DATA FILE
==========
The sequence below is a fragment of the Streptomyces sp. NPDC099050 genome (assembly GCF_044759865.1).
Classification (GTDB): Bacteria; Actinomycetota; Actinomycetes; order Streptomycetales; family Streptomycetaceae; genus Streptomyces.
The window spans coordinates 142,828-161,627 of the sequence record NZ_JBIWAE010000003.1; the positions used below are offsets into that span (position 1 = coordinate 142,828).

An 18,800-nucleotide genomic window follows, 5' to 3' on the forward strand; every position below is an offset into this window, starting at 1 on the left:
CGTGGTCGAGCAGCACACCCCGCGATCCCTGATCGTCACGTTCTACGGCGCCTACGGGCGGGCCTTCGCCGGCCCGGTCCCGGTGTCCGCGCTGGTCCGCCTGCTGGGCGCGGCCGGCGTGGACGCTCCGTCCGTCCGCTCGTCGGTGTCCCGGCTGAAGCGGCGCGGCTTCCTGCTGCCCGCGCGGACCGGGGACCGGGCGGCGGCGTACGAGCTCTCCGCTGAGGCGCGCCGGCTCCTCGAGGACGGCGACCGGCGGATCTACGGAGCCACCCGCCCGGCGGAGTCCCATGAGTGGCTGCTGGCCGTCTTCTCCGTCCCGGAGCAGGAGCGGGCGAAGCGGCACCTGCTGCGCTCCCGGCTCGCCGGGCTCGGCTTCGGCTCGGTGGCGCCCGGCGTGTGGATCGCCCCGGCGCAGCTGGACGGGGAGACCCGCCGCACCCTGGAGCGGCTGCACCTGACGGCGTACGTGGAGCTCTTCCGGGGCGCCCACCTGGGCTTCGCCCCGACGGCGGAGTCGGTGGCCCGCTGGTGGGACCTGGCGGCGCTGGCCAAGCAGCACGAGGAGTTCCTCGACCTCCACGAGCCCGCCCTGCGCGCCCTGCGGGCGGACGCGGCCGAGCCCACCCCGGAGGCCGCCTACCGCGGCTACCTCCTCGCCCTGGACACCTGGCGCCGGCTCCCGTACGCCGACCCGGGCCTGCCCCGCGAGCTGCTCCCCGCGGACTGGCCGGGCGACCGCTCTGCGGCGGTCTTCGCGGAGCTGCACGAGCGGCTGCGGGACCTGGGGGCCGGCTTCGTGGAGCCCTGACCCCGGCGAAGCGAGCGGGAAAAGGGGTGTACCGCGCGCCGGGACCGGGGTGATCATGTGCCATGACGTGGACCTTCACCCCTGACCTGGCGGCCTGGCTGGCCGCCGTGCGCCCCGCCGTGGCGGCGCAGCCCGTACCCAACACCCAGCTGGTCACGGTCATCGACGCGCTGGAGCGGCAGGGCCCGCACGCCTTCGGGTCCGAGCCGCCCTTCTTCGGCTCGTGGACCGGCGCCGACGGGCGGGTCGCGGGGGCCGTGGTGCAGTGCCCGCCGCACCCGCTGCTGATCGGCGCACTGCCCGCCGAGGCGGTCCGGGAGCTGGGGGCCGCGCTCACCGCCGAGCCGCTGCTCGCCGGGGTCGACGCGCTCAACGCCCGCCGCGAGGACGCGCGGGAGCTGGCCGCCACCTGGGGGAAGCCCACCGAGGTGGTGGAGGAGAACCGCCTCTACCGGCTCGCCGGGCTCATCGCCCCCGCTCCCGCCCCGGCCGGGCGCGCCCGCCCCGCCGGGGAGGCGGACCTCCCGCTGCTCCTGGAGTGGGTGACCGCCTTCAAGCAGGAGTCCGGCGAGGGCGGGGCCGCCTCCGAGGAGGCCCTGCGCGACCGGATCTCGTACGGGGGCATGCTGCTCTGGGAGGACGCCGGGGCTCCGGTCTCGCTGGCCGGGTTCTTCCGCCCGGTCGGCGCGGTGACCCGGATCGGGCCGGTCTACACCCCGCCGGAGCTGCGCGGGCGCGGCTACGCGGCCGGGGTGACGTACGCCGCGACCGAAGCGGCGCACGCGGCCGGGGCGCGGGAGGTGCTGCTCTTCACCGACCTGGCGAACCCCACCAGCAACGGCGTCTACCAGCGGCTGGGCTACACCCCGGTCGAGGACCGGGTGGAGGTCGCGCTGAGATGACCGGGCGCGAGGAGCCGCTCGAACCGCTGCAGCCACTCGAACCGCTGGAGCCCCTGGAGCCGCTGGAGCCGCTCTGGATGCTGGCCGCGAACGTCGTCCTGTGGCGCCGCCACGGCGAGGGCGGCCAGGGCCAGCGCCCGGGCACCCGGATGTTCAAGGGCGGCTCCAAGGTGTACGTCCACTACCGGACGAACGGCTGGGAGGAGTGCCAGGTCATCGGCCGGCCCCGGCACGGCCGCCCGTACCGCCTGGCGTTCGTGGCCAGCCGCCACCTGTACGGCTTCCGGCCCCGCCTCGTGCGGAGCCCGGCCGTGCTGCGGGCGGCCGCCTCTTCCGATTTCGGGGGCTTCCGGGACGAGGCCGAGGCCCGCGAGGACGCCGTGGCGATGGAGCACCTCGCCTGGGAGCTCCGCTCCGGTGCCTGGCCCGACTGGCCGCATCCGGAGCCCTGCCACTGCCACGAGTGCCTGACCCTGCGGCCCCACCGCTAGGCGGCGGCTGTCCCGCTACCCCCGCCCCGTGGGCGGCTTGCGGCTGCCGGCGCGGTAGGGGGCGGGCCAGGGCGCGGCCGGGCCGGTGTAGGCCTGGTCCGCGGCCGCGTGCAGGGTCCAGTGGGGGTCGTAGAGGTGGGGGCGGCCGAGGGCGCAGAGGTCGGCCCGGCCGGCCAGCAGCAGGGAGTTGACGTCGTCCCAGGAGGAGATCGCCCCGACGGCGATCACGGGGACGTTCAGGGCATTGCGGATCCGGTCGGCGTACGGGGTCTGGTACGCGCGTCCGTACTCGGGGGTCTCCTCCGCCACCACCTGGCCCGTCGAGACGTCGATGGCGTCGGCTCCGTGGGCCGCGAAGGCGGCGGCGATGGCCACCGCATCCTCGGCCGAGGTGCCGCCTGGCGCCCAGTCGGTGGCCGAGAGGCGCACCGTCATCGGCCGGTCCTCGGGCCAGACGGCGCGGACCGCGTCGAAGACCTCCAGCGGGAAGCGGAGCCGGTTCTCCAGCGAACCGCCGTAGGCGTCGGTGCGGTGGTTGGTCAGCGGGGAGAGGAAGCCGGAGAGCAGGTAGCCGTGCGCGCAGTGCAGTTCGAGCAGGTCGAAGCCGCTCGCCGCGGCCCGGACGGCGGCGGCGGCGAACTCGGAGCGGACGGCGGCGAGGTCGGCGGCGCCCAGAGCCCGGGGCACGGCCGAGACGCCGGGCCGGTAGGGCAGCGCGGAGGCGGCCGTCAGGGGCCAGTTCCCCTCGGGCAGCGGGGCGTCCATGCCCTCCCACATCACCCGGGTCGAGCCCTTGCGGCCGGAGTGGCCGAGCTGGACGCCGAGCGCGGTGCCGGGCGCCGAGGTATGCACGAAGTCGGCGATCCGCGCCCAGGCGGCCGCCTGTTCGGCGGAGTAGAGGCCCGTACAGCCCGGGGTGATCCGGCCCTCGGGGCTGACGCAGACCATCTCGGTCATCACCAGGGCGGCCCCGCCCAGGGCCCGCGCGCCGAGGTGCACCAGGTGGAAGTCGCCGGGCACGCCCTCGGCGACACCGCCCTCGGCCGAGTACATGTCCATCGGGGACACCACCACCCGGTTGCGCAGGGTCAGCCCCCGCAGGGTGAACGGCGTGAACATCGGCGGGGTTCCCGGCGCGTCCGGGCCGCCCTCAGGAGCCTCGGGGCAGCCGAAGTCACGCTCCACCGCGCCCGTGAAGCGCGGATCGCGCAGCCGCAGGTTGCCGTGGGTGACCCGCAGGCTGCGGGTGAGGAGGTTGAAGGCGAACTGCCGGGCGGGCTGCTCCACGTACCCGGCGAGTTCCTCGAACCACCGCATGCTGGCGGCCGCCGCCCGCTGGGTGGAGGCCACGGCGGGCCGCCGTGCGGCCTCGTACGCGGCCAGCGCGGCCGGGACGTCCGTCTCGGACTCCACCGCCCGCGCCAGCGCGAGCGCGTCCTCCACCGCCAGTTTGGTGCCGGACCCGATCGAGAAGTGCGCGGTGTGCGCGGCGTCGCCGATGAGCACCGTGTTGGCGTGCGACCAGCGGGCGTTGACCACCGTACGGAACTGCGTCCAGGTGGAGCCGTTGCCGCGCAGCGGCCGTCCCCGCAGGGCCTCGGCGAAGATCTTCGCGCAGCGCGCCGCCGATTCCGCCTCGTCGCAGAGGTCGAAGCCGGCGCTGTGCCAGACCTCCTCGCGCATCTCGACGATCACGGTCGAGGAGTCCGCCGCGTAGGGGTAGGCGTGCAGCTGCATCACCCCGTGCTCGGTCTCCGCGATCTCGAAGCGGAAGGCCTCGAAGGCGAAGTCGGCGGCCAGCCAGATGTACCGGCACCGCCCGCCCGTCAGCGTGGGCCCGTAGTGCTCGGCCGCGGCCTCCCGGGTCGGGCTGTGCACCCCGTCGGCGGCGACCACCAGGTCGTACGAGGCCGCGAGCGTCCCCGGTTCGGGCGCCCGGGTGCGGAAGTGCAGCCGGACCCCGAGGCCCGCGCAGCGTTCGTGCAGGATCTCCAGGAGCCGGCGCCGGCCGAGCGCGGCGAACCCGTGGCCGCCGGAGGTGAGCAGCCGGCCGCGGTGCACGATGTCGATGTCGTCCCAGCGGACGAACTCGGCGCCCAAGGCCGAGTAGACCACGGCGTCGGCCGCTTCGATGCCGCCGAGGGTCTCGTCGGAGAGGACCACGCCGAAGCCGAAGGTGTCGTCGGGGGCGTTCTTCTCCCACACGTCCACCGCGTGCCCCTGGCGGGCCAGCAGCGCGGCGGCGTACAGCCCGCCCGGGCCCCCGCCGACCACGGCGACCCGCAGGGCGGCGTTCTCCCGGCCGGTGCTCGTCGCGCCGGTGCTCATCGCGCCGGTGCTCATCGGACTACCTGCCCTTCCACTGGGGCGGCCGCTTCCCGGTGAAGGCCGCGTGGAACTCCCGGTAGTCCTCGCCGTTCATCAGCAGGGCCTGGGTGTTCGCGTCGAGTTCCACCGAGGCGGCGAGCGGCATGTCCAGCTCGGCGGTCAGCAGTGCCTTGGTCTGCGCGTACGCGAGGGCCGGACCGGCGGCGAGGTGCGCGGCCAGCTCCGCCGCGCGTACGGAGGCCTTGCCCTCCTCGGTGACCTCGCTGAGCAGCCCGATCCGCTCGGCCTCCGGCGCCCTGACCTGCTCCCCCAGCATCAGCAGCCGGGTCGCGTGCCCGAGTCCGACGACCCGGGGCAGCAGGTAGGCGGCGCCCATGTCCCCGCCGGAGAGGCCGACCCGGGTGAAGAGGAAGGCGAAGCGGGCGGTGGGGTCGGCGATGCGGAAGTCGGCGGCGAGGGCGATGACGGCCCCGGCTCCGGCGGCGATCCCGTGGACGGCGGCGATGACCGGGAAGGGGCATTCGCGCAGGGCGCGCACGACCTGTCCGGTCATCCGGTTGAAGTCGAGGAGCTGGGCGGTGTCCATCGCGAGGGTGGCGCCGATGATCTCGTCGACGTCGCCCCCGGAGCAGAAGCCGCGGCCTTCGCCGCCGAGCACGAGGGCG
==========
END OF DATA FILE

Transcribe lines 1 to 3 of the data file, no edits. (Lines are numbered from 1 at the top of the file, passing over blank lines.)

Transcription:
The sequence below is a fragment of the Streptomyces sp. NPDC099050 genome (assembly GCF_044759865.1).
Classification (GTDB): Bacteria; Actinomycetota; Actinomycetes; order Streptomycetales; family Streptomycetaceae; genus Streptomyces.
The window spans coordinates 142,828-161,627 of the sequence record NZ_JBIWAE010000003.1; the positions used below are offsets into that span (position 1 = coordinate 142,828).